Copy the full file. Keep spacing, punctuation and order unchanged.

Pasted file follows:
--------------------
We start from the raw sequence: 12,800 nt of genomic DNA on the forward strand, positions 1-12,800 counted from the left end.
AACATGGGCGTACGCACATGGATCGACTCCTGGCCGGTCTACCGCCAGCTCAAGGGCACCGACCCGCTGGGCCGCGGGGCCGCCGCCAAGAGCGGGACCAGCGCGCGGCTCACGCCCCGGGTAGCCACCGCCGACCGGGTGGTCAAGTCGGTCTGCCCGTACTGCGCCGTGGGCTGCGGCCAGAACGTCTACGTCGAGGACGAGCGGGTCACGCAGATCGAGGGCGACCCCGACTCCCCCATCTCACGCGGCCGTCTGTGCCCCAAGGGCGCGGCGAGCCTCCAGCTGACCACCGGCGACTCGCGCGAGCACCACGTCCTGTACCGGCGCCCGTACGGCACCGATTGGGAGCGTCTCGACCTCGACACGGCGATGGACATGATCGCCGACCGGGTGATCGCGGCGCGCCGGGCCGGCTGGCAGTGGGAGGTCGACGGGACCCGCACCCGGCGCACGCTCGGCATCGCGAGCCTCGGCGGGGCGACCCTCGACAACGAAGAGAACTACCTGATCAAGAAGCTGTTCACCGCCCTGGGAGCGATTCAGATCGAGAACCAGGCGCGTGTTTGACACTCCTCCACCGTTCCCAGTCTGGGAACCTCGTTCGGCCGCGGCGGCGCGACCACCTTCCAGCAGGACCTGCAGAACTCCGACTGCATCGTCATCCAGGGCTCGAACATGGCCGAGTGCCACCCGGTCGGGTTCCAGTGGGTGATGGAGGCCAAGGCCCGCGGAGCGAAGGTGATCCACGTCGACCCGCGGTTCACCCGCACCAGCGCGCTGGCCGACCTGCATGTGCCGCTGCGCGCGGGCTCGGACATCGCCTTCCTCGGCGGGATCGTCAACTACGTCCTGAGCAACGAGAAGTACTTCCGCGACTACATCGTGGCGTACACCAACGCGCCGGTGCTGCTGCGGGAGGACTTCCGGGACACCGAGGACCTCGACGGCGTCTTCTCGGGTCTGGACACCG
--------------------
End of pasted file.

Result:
We start from the raw sequence: 12,800 nt of genomic DNA on the forward strand, positions 1-12,800 counted from the left end.
AACATGGGCGTACGCACATGGATCGACTCCTGGCCGGTCTACCGCCAGCTCAAGGGCACCGACCCGCTGGGCCGCGGGGCCGCCGCCAAGAGCGGGACCAGCGCGCGGCTCACGCCCCGGGTAGCCACCGCCGACCGGGTGGTCAAGTCGGTCTGCCCGTACTGCGCCGTGGGCTGCGGCCAGAACGTCTACGTCGAGGACGAGCGGGTCACGCAGATCGAGGGCGACCCCGACTCCCCCATCTCACGCGGCCGTCTGTGCCCCAAGGGCGCGGCGAGCCTCCAGCTGACCACCGGCGACTCGCGCGAGCACCACGTCCTGTACCGGCGCCCGTACGGCACCGATTGGGAGCGTCTCGACCTCGACACGGCGATGGACATGATCGCCGACCGGGTGATCGCGGCGCGCCGGGCCGGCTGGCAGTGGGAGGTCGACGGGACCCGCACCCGGCGCACGCTCGGCATCGCGAGCCTCGGCGGGGCGACCCTCGACAACGAAGAGAACTACCTGATCAAGAAGCTGTTCACCGCCCTGGGAGCGATTCAGATCGAGAACCAGGCGCGTGTTTGACACTCCTCCACCGTTCCCAGTCTGGGAACCTCGTTCGGCCGCGGCGGCGCGACCACCTTCCAGCAGGACCTGCAGAACTCCGACTGCATCGTCATCCAGGGCTCGAACATGGCCGAGTGCCACCCGGTCGGGTTCCAGTGGGTGATGGAGGCCAAGGCCCGCGGAGCGAAGGTGATCCACGTCGACCCGCGGTTCACCCGCACCAGCGCGCTGGCCGACCTGCATGTGCCGCTGCGCGCGGGCTCGGACATCGCCTTCCTCGGCGGGATCGTCAACTACGTCCTGAGCAACGAGAAGTACTTCCGCGACTACATCGTGGCGTACACCAACGCGCCGGTGCTGCTGCGGGAGGACTTCCGGGACACCGAGGACCTCGACGGCGTCTTCTCGGGTCTGGACACCG